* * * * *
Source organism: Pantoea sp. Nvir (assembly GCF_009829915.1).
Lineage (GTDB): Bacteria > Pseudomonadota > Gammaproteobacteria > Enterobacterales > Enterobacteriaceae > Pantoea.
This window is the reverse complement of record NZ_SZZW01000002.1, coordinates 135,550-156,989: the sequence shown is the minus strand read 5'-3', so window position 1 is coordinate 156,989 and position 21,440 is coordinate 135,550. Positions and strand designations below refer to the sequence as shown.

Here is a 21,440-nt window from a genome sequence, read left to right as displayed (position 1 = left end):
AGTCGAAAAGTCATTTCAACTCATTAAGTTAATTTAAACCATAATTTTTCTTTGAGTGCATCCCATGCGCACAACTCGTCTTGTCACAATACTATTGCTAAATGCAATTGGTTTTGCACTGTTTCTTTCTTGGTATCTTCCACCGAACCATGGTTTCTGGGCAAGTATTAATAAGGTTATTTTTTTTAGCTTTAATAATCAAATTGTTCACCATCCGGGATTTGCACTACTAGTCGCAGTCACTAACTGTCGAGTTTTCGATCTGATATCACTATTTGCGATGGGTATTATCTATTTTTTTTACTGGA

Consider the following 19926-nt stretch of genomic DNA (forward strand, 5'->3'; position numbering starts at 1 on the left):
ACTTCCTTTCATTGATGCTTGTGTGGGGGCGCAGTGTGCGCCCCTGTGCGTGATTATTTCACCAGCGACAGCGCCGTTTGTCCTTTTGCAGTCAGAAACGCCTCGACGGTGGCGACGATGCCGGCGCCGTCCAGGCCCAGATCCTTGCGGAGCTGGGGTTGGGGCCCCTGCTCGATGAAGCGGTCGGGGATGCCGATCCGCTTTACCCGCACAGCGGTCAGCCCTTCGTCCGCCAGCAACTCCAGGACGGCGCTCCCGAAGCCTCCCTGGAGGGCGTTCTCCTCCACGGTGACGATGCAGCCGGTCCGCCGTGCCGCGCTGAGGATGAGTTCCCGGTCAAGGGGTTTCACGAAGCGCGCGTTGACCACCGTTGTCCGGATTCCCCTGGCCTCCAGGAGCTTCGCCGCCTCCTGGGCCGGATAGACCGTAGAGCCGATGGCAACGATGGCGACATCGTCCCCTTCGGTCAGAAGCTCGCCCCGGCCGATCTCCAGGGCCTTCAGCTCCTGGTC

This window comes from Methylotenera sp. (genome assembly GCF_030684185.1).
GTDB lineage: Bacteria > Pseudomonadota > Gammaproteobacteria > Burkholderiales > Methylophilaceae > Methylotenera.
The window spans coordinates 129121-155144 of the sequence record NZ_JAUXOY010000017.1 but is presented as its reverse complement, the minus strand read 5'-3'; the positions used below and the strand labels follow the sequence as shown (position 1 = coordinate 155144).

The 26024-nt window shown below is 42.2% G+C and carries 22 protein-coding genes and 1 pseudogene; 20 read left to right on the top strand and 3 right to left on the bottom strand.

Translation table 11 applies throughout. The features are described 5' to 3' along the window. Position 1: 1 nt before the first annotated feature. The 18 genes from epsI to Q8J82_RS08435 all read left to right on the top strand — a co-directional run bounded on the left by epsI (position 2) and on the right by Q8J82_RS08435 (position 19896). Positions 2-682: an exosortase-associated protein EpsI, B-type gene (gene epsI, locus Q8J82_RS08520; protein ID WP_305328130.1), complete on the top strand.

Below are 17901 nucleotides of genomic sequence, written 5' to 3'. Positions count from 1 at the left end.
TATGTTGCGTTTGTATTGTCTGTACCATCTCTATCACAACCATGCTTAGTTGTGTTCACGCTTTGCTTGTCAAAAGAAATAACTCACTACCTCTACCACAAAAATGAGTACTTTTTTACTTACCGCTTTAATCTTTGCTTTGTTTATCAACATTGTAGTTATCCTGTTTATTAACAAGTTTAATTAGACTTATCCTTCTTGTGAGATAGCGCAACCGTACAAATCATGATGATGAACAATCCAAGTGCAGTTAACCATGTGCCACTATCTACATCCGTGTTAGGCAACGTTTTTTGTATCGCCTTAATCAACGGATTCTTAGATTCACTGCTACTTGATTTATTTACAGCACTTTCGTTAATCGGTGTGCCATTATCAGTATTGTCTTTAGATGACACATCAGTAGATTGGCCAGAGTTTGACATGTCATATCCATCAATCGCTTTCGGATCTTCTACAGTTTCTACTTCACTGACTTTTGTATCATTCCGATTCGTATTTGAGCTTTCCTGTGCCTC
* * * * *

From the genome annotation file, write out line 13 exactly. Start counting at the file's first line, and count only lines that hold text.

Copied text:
Below are 17901 nucleotides of genomic sequence, written 5' to 3'. Positions count from 1 at the left end.